Hokies cornerback Antone Exum wasn’t alone this preseason in thinking this year’s defense had the potential to be one of the best Bud Foster has ever coached, a thought that seems laughable in hindsight considering Virginia Tech’s depth concerns and offseason position changes.
After a season of growing pains, the junior chose his words more carefully last week, but he still didn’t hide his enthusiasm about Virginia Tech’s defense in 2013.
“I’m excited. We voice it all the time. We should be pretty good,” Exum said. “We don’t want to jump to conclusions or anything too early, because we thought that was where it was going this year. But next year, we definitely have the pieces to be a dominating defense.”
Virginia Tech’s high defensive potential was a hot story in the preseason — including from this publication — although it ignored several red flags that would pop up in the first few months. The position switches the Hokies made in the secondary, a lack of depth on the back end and an injury to Tariq Edwards that ate at linebacker depth and forced Bruce Taylor to play out of position all effected Tech out of the gate.
Those issues combined with uncharacteristic missed tackles and lost leverage led to the Hokies allowing 495 yards or more in losses to Pittsburgh, Cincinnati and North Carolina.
“Obviously, you hate to have growing pains, but we did [have them], especially on the perimeter,” Foster said. “And that was the discouraging part of the season, because I thought we could have stepped in. You always kind of feel like you can plug people in and you can be able to keep going, but obviously that doesn’t work the way you want it to.”
“We didn’t expect that at all,” Exum said. “But you can’t do anything about it once it’s done and we just tried to learn from each game.”
Virginia Tech did. Over the final six games, it allowed 299.2 yards per game, which would have ranked ninth nationally if stretched across an entire season. The Hokies got more sacks and forced more turnovers as players settled into new roles.
“And we didn’t give up as many big plays down the stretch,” Foster said. “And the big plays were kind of our nemesis, and some of that with some technique, obviously from a coverage standpoint. But you go back early on, especially in some early games, just some lost leverages, which are base fundamentals, we improved on. And I think that’s where we improved down the stretch. And proud of the kids from that standpoint.”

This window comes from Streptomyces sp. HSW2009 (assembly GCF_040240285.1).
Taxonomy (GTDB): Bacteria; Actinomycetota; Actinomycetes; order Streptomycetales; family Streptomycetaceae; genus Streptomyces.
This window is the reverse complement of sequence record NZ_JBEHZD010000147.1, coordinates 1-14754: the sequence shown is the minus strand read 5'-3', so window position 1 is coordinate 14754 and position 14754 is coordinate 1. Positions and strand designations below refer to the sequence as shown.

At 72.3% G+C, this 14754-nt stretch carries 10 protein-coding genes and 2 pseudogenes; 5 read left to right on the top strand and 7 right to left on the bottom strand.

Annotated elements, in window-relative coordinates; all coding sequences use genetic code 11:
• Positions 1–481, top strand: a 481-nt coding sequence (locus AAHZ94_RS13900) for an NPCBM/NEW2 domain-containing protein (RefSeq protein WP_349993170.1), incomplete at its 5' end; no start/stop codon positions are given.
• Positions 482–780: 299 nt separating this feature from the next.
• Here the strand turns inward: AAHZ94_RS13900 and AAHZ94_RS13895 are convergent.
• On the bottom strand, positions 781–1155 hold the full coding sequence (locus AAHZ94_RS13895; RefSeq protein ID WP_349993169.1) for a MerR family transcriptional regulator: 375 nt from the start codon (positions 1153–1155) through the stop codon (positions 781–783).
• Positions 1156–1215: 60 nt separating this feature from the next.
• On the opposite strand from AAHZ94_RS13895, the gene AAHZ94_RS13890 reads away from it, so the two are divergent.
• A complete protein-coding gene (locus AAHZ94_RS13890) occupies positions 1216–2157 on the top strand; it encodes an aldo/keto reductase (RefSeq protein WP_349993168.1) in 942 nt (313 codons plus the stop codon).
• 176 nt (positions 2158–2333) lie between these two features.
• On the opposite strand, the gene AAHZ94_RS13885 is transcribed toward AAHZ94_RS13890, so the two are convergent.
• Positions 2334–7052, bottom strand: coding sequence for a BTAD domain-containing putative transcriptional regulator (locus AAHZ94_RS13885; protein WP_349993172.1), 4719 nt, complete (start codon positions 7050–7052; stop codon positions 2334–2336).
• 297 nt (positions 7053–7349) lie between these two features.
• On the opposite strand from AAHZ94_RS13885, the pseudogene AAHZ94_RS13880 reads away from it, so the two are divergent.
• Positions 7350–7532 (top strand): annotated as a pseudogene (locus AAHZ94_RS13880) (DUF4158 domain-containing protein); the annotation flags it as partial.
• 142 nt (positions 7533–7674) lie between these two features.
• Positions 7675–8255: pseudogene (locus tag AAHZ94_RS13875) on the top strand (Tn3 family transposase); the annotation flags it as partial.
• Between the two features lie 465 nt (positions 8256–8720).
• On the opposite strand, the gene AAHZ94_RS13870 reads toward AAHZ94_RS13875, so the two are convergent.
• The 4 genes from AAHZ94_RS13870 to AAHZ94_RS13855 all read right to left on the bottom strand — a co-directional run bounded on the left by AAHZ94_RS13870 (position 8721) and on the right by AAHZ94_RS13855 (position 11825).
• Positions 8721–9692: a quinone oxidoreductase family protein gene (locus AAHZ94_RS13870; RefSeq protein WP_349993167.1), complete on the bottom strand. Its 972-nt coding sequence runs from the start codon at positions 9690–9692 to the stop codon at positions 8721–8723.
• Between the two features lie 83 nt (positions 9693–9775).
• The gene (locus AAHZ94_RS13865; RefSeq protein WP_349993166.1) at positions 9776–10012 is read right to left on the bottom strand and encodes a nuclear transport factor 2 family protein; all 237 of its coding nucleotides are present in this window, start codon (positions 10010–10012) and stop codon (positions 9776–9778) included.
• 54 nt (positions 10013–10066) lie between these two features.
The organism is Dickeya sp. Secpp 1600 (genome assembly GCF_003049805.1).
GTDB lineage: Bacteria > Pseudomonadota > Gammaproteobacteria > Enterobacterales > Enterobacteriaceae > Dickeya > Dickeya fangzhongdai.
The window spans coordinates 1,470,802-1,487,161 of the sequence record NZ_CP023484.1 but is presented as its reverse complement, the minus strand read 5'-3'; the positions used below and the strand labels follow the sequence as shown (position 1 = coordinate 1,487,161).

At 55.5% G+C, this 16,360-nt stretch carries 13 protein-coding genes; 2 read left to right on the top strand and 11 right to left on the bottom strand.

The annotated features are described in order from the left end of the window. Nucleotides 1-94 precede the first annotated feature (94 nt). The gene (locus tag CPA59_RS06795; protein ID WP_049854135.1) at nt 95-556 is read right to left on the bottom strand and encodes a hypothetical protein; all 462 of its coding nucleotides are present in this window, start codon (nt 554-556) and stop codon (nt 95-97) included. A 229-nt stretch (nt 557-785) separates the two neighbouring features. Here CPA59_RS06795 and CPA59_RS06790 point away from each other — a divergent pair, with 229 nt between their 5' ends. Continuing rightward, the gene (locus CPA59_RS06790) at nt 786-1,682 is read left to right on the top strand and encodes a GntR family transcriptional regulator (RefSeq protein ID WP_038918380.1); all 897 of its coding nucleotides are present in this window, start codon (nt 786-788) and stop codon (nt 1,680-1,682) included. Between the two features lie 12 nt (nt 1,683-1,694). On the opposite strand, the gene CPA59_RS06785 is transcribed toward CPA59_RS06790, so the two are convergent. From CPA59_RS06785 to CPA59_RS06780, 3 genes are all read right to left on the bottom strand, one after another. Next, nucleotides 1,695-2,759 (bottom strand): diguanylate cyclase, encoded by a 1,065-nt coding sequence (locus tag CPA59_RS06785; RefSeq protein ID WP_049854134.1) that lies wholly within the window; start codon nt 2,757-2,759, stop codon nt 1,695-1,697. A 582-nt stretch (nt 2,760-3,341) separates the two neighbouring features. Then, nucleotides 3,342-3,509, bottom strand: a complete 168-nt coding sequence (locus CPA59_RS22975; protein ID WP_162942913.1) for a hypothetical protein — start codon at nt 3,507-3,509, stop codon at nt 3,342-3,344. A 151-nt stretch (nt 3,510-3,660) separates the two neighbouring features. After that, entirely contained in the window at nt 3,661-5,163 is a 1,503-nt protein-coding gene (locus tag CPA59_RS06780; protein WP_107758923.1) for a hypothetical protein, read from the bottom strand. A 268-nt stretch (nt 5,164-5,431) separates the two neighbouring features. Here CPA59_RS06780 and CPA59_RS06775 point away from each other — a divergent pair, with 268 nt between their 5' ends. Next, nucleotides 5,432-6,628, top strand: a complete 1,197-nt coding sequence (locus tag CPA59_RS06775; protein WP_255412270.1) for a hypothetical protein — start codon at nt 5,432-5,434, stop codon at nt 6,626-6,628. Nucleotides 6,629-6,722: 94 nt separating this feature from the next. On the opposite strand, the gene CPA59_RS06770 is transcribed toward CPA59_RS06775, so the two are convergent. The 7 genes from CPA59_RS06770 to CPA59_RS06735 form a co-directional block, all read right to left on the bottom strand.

Here’s a look at the Hokies’ first four games against major conference teams (Georgia Tech, Pittsburgh, Cincinnati, North Carolina) versus their last six (Duke, Clemson, Miami, Florida State, Boston College, Virginia):
- First four: 438.3 ypg, 15 touchdowns allowed, 5 sacks, 5 turnovers forced, 31.8 ppg
- Last six: 299.3 ypg, 14 touchdowns allowed, 24 sacks, 10 turnovers forced, 25.5 ppg
A strong showing in the Russell Athletic Bowl against a Rutgers offense that’s far from explosive could send the Hokies into the offseason on a high note.
If defensive end James Gayle and Exum return for their senior years, Tech would have nine returning starters in 2013. Of those departing, only Taylor was entrenched as a starter all year, and he figures to be replaced by Edwards, a starter from 2011 who missed almost all of this season with a knee/shin injury.
The other seniors, defensive tackle Antoine Hopkins and whip linebackers Jeron Gouveia-Winslow and Alonzo Tweedy, were solid contributors but hardly irreplaceable. Derrick Hopkins and Luther Maddy started most of the year at tackle, while redshirt freshman Ronny Vandyke has long been proclaimed the future at the whip.
In the secondary, Foster thinks the moves Tech made last offseason — Exum to corner and Detrick Bonner and Kyshoen Jarrett to safety — will pay off more next year, now that the group has had time to adjust to their new roles. Another signing class will bolster the depleted reserves on the back end. It includes five-star cornerback Kendall Fuller, who could play in the same defensive backfield of his brother, Kyle Fuller.
It gives the Hokies plenty of hope heading into 2013, although Exum knows that talk is cheap.
“This year proved that just because that’s what it looked like on paper, that’s not how it’s going to have to go,” Exum said. “You’re going to have to go out there and prove that you’re worth that and prove that you’re that play-maker that’s on paper.”